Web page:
Mike Colter is the show’s dynamo, flashing a Hollywood smile at the ladies and a bulletproof hide at his enemies. Simone Missick and Rosario Dawson are equally tough, blending beauty with street smart common sense and an enduring investigative appetite. As with every other Marvel Netflix show, the villains are the highlight here, with Luke Cage facing off against a trio of the neighborhoods ne’er-do-well’s. The show’s villains represent different tiers of the same nefarious ladder and the show kicks it off right near the top of it all with Cottonmouth. Mahershala Ali is deceptively smooth, knife like in his motions and monologues, with a brief scene featuring Biggie Smalls and some high levels of violence becoming a standout moment for him and his character. Cottonmouth borders the line between legitimate businessman and criminal overlord, with his cousin Black Mariah representing political dirtiness within the neighborhood and his sponsor Diamondback representing a much more personal threat to Luke Cage. Shades plays in-between the curtains of all these villains and it is an interesting potion of interplay between all of them. Alfre Woodard is poised and cracked with all her scenes with the slinky Theo Rossi, with these two holding a great deal of chemistry. Yet the highlight of all the villains has to be the big bad himself Diamondback, with Erik LaRay Harvey playing the character like a modern update of all those blaxploitation villains from back in the day. Every word he speaks holds you, playing very poetic and sometimes extremely cheesy but you’ll love every minute of it. His familiar hate and ensuing battles with Luke Cage are some of the best in the series.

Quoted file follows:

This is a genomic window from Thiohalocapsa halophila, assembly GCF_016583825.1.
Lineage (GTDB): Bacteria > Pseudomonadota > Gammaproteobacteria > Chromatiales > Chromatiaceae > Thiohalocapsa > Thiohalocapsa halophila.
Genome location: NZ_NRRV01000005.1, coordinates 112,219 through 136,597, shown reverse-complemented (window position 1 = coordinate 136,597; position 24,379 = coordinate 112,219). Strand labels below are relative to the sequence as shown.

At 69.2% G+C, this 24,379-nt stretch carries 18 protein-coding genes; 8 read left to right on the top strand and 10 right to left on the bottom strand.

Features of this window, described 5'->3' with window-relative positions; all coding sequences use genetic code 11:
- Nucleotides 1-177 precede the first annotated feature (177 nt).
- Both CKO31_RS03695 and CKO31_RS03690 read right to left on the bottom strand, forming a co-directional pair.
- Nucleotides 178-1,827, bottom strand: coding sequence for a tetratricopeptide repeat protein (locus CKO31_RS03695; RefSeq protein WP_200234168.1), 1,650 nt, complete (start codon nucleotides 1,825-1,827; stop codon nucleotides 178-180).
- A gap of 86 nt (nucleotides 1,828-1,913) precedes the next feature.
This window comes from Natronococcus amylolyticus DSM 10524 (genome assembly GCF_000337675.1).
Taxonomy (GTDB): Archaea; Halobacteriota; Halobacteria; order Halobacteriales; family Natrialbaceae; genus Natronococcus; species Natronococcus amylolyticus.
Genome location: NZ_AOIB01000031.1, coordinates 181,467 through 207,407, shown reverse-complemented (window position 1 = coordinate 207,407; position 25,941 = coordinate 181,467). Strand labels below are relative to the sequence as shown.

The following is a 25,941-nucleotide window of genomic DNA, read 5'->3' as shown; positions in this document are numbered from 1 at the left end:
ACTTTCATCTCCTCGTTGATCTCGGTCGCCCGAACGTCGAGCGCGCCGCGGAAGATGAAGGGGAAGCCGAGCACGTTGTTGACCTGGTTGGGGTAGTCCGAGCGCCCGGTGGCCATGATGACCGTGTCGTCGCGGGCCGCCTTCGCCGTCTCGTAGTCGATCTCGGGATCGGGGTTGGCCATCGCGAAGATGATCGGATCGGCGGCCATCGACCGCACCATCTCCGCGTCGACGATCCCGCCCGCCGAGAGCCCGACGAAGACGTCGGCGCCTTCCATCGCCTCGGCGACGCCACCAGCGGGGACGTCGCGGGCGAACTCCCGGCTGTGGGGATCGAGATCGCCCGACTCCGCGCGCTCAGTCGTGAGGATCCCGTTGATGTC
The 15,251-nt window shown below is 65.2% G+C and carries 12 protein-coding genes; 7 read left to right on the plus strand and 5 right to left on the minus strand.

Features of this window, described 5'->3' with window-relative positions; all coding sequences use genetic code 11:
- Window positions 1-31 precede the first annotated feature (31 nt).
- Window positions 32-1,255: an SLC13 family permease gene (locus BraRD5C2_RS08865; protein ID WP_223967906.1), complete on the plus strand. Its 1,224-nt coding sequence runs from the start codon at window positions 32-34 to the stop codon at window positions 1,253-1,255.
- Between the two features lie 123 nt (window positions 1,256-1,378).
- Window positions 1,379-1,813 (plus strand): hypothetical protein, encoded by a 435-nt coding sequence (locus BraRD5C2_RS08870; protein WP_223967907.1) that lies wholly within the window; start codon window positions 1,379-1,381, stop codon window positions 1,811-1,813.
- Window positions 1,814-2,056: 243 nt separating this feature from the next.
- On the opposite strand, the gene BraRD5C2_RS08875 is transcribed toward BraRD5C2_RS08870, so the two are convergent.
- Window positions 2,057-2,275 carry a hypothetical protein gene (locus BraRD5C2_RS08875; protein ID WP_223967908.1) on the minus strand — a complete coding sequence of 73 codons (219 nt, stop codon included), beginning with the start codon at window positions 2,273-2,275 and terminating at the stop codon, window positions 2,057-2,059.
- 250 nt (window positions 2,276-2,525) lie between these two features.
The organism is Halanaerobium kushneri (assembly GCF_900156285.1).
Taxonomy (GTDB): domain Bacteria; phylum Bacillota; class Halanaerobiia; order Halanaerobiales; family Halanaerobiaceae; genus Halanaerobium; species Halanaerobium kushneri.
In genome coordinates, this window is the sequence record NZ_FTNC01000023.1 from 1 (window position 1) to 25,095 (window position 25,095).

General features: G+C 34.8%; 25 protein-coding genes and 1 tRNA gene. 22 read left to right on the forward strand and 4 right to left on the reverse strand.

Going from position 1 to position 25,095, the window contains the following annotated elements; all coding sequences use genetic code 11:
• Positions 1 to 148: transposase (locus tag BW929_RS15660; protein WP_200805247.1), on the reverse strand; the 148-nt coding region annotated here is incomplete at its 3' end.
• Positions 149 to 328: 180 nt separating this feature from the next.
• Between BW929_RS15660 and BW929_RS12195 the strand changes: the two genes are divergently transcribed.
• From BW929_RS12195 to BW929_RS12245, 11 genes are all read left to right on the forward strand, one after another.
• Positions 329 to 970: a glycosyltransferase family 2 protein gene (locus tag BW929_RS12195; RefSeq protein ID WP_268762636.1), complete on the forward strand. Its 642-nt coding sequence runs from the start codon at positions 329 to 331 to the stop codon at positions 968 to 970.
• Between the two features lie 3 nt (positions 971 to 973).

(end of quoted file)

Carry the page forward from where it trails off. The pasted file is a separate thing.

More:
A final highlight of the show is the subtext and the – at times – in your face, confrontational themes of the show. The show tackles current events and tragedies extremely well, seating the opinions and morals of a strong black man at the center of it all. This is Marvel’s first real foray into an actual nuanced look at a superhero of color, which, after all the appearances from War Machine and Falcon, is a breath of fresh air. Cage hits speeches of racial division, distrust of cops and the future of the community like a freight train and even the preachy nature of speeches doesn’t make them any less important.
The largest trend that eclipsed all blaxploitation movies was lack of budget, more often than not shown through gaudy fight scenes and bad acting. Sadly, Luke Cage falls into this pit, despite having a reputable budget from Marvel, with most of the fight scenes only registering as Cage pushing around goons and wiping off bullets. There’s rarely any depth or tension in any of the fights, contrasting heavily to the brilliant fight sequences in the Daredevil series. In between the fights, some of the actors are stinking it up with terrible line delivery, which pulls you out of the scene and makes you wonder if this show belongs on the CW instead. A final knock at the show has to be the exposition heavy flashbacks towards the origin of Luke Cage. Yes, every superhero show eventually flips back to the origin story but compared to the other Netflix/Marvel shows, Luke Cage’s origins slow the show down, and serve only to stifle the show’s snowballing momentum.
With Black Panther’s debut film on the horizon, Storm being better cast in a new series of X-Men movies and Kid Flash making his first appearance as a person of color, black superheroes are hitting a decent stride. Luke Cage stands at the forefront, pioneering a wave of nuanced black characters in the same environment where Iron Man and Thor fought alien invaders.
With beautiful music, an entrancing story and an electrifying cast, Luke Cage is not only the must see show of the season, but perhaps of the year.